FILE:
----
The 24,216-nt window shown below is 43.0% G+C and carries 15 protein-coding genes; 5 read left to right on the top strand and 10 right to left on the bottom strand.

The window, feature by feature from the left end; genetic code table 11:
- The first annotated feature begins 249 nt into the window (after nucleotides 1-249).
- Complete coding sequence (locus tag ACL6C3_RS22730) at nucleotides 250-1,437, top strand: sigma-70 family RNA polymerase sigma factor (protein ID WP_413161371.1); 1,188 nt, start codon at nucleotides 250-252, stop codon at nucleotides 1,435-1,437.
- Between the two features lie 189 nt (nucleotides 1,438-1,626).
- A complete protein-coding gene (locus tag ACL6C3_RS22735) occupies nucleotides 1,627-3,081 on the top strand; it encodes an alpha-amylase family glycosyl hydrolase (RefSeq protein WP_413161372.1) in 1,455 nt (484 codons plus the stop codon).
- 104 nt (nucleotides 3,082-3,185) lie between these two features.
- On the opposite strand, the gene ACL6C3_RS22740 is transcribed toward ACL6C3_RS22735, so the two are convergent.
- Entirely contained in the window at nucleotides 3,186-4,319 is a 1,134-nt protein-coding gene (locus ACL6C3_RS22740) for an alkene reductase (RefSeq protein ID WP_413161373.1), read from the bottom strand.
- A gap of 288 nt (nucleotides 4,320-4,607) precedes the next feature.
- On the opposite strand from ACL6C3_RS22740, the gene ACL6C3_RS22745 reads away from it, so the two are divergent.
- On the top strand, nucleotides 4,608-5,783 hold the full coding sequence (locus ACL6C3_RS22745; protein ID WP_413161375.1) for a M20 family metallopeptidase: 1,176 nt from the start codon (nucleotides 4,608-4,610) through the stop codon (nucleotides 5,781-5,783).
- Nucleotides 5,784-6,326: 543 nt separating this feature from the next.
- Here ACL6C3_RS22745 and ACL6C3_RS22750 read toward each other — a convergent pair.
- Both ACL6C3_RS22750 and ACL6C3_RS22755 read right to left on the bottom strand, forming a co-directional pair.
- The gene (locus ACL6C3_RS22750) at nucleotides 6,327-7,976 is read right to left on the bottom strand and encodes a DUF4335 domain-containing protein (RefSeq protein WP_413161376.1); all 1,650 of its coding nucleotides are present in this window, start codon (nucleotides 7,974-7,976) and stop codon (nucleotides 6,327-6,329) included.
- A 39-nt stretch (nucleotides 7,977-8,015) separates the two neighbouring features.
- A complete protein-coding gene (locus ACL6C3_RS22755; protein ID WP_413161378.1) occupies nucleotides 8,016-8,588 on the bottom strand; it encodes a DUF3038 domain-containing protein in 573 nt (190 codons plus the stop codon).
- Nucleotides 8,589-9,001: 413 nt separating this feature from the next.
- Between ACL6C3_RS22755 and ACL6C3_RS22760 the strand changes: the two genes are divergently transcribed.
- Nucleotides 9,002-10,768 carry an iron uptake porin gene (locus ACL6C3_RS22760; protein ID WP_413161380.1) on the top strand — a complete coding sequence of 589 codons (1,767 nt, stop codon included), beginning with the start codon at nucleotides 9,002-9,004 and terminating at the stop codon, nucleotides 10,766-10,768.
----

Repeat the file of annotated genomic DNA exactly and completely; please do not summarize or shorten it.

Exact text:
The 24,216-nt window shown below is 43.0% G+C and carries 15 protein-coding genes; 5 read left to right on the top strand and 10 right to left on the bottom strand.

The window, feature by feature from the left end; genetic code table 11:
- The first annotated feature begins 249 nt into the window (after nucleotides 1-249).
- Complete coding sequence (locus tag ACL6C3_RS22730) at nucleotides 250-1,437, top strand: sigma-70 family RNA polymerase sigma factor (protein ID WP_413161371.1); 1,188 nt, start codon at nucleotides 250-252, stop codon at nucleotides 1,435-1,437.
- Between the two features lie 189 nt (nucleotides 1,438-1,626).
- A complete protein-coding gene (locus tag ACL6C3_RS22735) occupies nucleotides 1,627-3,081 on the top strand; it encodes an alpha-amylase family glycosyl hydrolase (RefSeq protein WP_413161372.1) in 1,455 nt (484 codons plus the stop codon).
- 104 nt (nucleotides 3,082-3,185) lie between these two features.
- On the opposite strand, the gene ACL6C3_RS22740 is transcribed toward ACL6C3_RS22735, so the two are convergent.
- Entirely contained in the window at nucleotides 3,186-4,319 is a 1,134-nt protein-coding gene (locus ACL6C3_RS22740) for an alkene reductase (RefSeq protein ID WP_413161373.1), read from the bottom strand.
- A gap of 288 nt (nucleotides 4,320-4,607) precedes the next feature.
- On the opposite strand from ACL6C3_RS22740, the gene ACL6C3_RS22745 reads away from it, so the two are divergent.
- On the top strand, nucleotides 4,608-5,783 hold the full coding sequence (locus ACL6C3_RS22745; protein ID WP_413161375.1) for a M20 family metallopeptidase: 1,176 nt from the start codon (nucleotides 4,608-4,610) through the stop codon (nucleotides 5,781-5,783).
- Nucleotides 5,784-6,326: 543 nt separating this feature from the next.
- Here ACL6C3_RS22745 and ACL6C3_RS22750 read toward each other — a convergent pair.
- Both ACL6C3_RS22750 and ACL6C3_RS22755 read right to left on the bottom strand, forming a co-directional pair.
- The gene (locus ACL6C3_RS22750) at nucleotides 6,327-7,976 is read right to left on the bottom strand and encodes a DUF4335 domain-containing protein (RefSeq protein WP_413161376.1); all 1,650 of its coding nucleotides are present in this window, start codon (nucleotides 7,974-7,976) and stop codon (nucleotides 6,327-6,329) included.
- A 39-nt stretch (nucleotides 7,977-8,015) separates the two neighbouring features.
- A complete protein-coding gene (locus ACL6C3_RS22755; protein ID WP_413161378.1) occupies nucleotides 8,016-8,588 on the bottom strand; it encodes a DUF3038 domain-containing protein in 573 nt (190 codons plus the stop codon).
- Nucleotides 8,589-9,001: 413 nt separating this feature from the next.
- Between ACL6C3_RS22755 and ACL6C3_RS22760 the strand changes: the two genes are divergently transcribed.
- Nucleotides 9,002-10,768 carry an iron uptake porin gene (locus ACL6C3_RS22760; protein ID WP_413161380.1) on the top strand — a complete coding sequence of 589 codons (1,767 nt, stop codon included), beginning with the start codon at nucleotides 9,002-9,004 and terminating at the stop codon, nucleotides 10,766-10,768.